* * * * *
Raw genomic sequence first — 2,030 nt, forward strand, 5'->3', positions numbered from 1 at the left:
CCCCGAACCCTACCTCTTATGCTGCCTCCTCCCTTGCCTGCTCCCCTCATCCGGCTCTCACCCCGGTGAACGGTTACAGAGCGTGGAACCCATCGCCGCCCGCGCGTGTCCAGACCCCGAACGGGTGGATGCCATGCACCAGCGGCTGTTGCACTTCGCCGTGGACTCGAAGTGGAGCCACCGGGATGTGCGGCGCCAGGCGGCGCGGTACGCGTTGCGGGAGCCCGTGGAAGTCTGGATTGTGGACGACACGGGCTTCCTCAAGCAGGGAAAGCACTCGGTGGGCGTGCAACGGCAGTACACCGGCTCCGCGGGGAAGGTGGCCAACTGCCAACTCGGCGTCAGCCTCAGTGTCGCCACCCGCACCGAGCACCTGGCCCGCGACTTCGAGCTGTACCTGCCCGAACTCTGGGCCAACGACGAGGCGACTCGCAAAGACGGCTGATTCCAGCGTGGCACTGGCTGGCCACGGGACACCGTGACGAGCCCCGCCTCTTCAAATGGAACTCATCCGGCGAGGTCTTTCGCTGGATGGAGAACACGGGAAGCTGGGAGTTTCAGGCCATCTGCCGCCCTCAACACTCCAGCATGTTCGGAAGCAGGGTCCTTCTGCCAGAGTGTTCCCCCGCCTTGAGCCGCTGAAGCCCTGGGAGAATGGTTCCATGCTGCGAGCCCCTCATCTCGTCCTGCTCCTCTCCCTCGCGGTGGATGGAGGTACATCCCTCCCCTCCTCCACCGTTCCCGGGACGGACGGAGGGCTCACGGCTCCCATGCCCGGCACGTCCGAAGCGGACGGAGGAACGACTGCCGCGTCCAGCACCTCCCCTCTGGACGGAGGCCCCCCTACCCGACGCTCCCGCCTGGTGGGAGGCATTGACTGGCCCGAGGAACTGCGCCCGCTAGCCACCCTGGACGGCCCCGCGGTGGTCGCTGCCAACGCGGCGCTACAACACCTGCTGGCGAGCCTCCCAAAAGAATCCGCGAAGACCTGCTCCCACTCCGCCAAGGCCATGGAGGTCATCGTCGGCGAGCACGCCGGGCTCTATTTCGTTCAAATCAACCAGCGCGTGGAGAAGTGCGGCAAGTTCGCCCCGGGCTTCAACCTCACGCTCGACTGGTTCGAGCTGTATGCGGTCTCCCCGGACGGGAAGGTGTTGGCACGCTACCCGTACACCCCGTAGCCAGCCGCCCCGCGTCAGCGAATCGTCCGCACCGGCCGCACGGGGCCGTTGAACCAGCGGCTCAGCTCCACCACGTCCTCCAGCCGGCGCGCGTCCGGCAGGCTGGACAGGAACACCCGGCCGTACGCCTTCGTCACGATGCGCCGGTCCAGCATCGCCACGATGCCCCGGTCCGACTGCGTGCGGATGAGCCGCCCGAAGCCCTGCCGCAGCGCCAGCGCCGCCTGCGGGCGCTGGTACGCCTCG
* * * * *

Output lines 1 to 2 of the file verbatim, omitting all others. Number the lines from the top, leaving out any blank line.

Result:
Raw genomic sequence first — 2,030 nt, forward strand, 5'->3', positions numbered from 1 at the left:
CCCCGAACCCTACCTCTTATGCTGCCTCCTCCCTTGCCTGCTCCCCTCATCCGGCTCTCACCCCGGTGAACGGTTACAGAGCGTGGAACCCATCGCCGCCCGCGCGTGTCCAGACCCCGAACGGGTGGATGCCATGCACCAGCGGCTGTTGCACTTCGCCGTGGACTCGAAGTGGAGCCACCGGGATGTGCGGCGCCAGGCGGCGCGGTACGCGTTGCGGGAGCCCGTGGAAGTCTGGATTGTGGACGACACGGGCTTCCTCAAGCAGGGAAAGCACTCGGTGGGCGTGCAACGGCAGTACACCGGCTCCGCGGGGAAGGTGGCCAACTGCCAACTCGGCGTCAGCCTCAGTGTCGCCACCCGCACCGAGCACCTGGCCCGCGACTTCGAGCTGTACCTGCCCGAACTCTGGGCCAACGACGAGGCGACTCGCAAAGACGGCTGATTCCAGCGTGGCACTGGCTGGCCACGGGACACCGTGACGAGCCCCGCCTCTTCAAATGGAACTCATCCGGCGAGGTCTTTCGCTGGATGGAGAACACGGGAAGCTGGGAGTTTCAGGCCATCTGCCGCCCTCAACACTCCAGCATGTTCGGAAGCAGGGTCCTTCTGCCAGAGTGTTCCCCCGCCTTGAGCCGCTGAAGCCCTGGGAGAATGGTTCCATGCTGCGAGCCCCTCATCTCGTCCTGCTCCTCTCCCTCGCGGTGGATGGAGGTACATCCCTCCCCTCCTCCACCGTTCCCGGGACGGACGGAGGGCTCACGGCTCCCATGCCCGGCACGTCCGAAGCGGACGGAGGAACGACTGCCGCGTCCAGCACCTCCCCTCTGGACGGAGGCCCCCCTACCCGACGCTCCCGCCTGGTGGGAGGCATTGACTGGCCCGAGGAACTGCGCCCGCTAGCCACCCTGGACGGCCCCGCGGTGGTCGCTGCCAACGCGGCGCTACAACACCTGCTGGCGAGCCTCCCAAAAGAATCCGCGAAGACCTGCTCCCACTCCGCCAAGGCCATGGAGGTCATCGTCGGCGAGCACGCCGGGCTCTATTTCGTTCAAATCAACCAGCGCGTGGAGAAGTGCGGCAAGTTCGCCCCGGGCTTCAACCTCACGCTCGACTGGTTCGAGCTGTATGCGGTCTCCCCGGACGGGAAGGTGTTGGCACGCTACCCGTACACCCCGTAGCCAGCCGCCCCGCGTCAGCGAATCGTCCGCACCGGCCGCACGGGGCCGTTGAACCAGCGGCTCAGCTCCACCACGTCCTCCAGCCGGCGCGCGTCCGGCAGGCTGGACAGGAACACCCGGCCGTACGCCTTCGTCACGATGCGCCGGTCCAGCATCGCCACGATGCCCCGGTCCGACTGCGTGCGGATGAGCCGCCCGAAGCCCTGCCGCAGCGCCAGCGCCGCCTGCGGGCGCTGGTACGCCTCG